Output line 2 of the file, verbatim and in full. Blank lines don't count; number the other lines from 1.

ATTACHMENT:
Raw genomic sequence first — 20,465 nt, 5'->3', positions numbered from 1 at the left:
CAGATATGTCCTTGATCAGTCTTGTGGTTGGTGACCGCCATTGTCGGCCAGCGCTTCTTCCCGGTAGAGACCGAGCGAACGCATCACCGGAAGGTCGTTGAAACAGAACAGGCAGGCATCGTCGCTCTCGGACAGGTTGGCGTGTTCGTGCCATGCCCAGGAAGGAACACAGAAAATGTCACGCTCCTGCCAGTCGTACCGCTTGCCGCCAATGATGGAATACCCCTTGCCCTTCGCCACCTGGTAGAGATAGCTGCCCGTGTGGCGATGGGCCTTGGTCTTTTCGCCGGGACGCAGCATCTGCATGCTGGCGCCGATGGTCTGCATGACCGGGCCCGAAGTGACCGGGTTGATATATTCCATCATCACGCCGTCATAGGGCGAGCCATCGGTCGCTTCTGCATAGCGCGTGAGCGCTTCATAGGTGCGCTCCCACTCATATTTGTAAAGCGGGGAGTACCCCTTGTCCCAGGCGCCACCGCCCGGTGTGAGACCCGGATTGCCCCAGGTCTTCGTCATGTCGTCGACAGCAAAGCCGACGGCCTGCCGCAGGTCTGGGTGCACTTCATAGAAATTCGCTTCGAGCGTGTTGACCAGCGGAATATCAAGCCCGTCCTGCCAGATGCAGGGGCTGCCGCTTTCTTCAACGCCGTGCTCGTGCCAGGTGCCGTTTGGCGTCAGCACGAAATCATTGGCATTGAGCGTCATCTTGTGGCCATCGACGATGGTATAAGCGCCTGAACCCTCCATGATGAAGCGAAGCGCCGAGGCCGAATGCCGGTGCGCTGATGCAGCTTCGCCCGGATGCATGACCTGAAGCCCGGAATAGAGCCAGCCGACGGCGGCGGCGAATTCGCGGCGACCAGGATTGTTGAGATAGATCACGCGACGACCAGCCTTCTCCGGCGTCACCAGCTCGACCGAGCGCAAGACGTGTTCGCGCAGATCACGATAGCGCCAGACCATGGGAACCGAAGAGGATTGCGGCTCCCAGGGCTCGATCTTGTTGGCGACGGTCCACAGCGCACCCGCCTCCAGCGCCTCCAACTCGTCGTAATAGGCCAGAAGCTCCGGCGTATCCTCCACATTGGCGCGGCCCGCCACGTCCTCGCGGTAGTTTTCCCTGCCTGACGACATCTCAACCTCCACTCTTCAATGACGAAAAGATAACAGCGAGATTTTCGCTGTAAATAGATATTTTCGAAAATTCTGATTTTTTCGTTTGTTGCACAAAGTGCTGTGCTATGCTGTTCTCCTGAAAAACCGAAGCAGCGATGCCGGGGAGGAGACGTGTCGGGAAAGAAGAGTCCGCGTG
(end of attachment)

CAGATATGTCCTTGATCAGTCTTGTGGTTGGTGACCGCCATTGTCGGCCAGCGCTTCTTCCCGGTAGAGACCGAGCGAACGCATCACCGGAAGGTCGTTGAAACAGAACAGGCAGGCATCGTCGCTCTCGGACAGGTTGGCGTGTTCGTGCCATGCCCAGGAAGGAACACAGAAAATGTCACGCTCCTGCCAGTCGTACCGCTTGCCGCCAATGATGGAATACCCCTTGCCCTTCGCCACCTGGTAGAGATAGCTGCCCGTGTGGCGATGGGCCTTGGTCTTTTCGCCGGGACGCAGCATCTGCATGCTGGCGCCGATGGTCTGCATGACCGGGCCCGAAGTGACCGGGTTGATATATTCCATCATCACGCCGTCATAGGGCGAGCCATCGGTCGCTTCTGCATAGCGCGTGAGCGCTTCATAGGTGCGCTCCCACTCATATTTGTAAAGCGGGGAGTACCCCTTGTCCCAGGCGCCACCGCCCGGTGTGAGACCCGGATTGCCCCAGGTCTTCGTCATGTCGTCGACAGCAAAGCCGACGGCCTGCCGCAGGTCTGGGTGCACTTCATAGAAATTCGCTTCGAGCGTGTTGACCAGCGGAATATCAAGCCCGTCCTGCCAGATGCAGGGGCTGCCGCTTTCTTCAACGCCGTGCTCGTGCCAGGTGCCGTTTGGCGTCAGCACGAAATCATTGGCATTGAGCGTCATCTTGTGGCCATCGACGATGGTATAAGCGCCTGAACCCTCCATGATGAAGCGAAGCGCCGAGGCCGAATGCCGGTGCGCTGATGCAGCTTCGCCCGGATGCATGACCTGAAGCCCGGAATAGAGCCAGCCGACGGCGGCGGCGAATTCGCGGCGACCAGGATTGTTGAGATAGATCACGCGACGACCAGCCTTCTCCGGCGTCACCAGCTCGACCGAGCGCAAGACGTGTTCGCGCAGATCACGATAGCGCCAGACCATGGGAACCGAAGAGGATTGCGGCTCCCAGGGCTCGATCTTGTTGGCGACGGTCCACAGCGCACCCGCCTCCAGCGCCTCCAACTCGTCGTAATAGGCCAGAAGCTCCGGCGTATCCTCCACATTGGCGCGGCCCGCCACGTCCTCGCGGTAGTTTTCCCTGCCTGACGACATCTCAACCTCCACTCTTCAATGACGAAAAGATAACAGCGAGATTTTCGCTGTAAATAGATATTTTCGAAAATTCTGATTTTTTCGTTTGTTGCACAAAGTGCTGTGCTATGCTGTTCTCCTGAAAAACCGAAGCAGCGATGCCGGGGAGGAGACGTGTCGGGAAAGAAGAGTCCGCGTG